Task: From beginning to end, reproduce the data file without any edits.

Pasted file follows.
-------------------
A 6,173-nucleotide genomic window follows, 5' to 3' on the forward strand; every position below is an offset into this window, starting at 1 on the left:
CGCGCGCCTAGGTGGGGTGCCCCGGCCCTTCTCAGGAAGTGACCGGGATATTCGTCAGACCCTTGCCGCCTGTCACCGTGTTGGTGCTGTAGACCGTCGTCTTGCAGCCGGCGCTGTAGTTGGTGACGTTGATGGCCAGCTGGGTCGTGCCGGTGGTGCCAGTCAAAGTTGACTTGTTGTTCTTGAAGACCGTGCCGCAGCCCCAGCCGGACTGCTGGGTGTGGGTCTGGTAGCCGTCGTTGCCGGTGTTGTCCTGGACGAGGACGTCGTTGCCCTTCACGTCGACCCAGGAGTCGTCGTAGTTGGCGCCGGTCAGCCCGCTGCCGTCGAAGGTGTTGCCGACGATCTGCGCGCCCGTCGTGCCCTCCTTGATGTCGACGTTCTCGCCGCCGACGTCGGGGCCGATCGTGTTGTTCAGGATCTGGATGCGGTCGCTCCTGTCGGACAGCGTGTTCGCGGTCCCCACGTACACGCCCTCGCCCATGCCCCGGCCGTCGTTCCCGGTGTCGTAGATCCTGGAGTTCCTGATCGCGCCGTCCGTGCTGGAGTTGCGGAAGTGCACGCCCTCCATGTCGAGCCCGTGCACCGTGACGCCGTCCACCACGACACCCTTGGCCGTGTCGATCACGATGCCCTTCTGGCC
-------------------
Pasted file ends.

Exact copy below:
A 6,173-nucleotide genomic window follows, 5' to 3' on the forward strand; every position below is an offset into this window, starting at 1 on the left:
CGCGCGCCTAGGTGGGGTGCCCCGGCCCTTCTCAGGAAGTGACCGGGATATTCGTCAGACCCTTGCCGCCTGTCACCGTGTTGGTGCTGTAGACCGTCGTCTTGCAGCCGGCGCTGTAGTTGGTGACGTTGATGGCCAGCTGGGTCGTGCCGGTGGTGCCAGTCAAAGTTGACTTGTTGTTCTTGAAGACCGTGCCGCAGCCCCAGCCGGACTGCTGGGTGTGGGTCTGGTAGCCGTCGTTGCCGGTGTTGTCCTGGACGAGGACGTCGTTGCCCTTCACGTCGACCCAGGAGTCGTCGTAGTTGGCGCCGGTCAGCCCGCTGCCGTCGAAGGTGTTGCCGACGATCTGCGCGCCCGTCGTGCCCTCCTTGATGTCGACGTTCTCGCCGCCGACGTCGGGGCCGATCGTGTTGTTCAGGATCTGGATGCGGTCGCTCCTGTCGGACAGCGTGTTCGCGGTCCCCACGTACACGCCCTCGCCCATGCCCCGGCCGTCGTTCCCGGTGTCGTAGATCCTGGAGTTCCTGATCGCGCCGTCCGTGCTGGAGTTGCGGAAGTGCACGCCCTCCATGTCGAGCCCGTGCACCGTGACGCCGTCCACCACGACACCCTTGGCCGTGTCGATCACGATGCCCTTCTGGCC